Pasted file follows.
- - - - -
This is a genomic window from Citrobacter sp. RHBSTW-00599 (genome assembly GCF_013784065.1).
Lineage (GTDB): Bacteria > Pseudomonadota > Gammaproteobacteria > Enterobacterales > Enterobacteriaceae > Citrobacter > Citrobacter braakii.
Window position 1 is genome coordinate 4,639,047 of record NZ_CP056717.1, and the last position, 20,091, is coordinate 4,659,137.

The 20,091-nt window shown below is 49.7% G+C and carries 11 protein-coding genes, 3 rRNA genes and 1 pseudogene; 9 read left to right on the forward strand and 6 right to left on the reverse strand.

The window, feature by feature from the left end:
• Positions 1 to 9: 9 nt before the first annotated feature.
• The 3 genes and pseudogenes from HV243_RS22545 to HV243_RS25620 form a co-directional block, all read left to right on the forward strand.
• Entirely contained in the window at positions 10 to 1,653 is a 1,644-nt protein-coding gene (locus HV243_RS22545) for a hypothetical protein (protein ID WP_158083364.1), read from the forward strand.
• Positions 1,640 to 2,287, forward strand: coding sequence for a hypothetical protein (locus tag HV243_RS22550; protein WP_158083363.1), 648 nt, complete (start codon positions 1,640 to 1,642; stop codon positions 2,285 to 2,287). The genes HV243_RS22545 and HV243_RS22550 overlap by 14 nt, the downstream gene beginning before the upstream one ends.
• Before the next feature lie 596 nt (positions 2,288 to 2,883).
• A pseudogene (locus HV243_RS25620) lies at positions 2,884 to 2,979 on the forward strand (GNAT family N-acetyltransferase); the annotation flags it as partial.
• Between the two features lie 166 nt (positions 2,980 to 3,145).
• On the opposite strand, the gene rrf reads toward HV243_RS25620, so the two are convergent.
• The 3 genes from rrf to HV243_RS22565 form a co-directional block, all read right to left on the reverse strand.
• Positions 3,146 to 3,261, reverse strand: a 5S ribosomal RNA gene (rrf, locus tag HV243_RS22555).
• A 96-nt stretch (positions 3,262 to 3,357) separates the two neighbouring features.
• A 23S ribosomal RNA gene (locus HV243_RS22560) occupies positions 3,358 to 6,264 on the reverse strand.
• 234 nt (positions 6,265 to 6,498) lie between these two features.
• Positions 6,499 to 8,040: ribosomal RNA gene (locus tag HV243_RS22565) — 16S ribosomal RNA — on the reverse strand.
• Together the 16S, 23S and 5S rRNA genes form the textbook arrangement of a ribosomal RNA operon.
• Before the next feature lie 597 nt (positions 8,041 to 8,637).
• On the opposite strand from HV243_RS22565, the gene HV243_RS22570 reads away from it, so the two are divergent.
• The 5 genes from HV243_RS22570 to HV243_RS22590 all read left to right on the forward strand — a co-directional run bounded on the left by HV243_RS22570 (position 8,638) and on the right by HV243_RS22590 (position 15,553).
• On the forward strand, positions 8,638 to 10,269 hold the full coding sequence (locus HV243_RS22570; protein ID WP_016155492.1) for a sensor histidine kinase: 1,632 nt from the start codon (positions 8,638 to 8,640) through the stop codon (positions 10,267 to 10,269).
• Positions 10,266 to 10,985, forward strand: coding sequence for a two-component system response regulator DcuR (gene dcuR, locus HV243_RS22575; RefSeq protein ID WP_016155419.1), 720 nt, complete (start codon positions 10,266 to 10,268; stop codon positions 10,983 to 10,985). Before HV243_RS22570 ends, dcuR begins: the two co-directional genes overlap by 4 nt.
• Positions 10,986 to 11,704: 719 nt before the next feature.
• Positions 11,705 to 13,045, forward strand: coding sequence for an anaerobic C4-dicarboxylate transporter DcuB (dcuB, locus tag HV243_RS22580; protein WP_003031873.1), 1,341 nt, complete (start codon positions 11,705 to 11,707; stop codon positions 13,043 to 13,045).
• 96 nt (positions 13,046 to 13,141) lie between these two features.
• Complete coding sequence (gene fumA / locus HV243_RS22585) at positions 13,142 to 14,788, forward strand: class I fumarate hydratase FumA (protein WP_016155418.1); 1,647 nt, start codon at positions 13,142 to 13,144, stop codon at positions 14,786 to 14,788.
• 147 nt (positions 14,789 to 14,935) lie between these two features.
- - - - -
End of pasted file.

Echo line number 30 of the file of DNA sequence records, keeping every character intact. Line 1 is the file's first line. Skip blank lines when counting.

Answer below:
• 147 nt (positions 14,789 to 14,935) lie between these two features.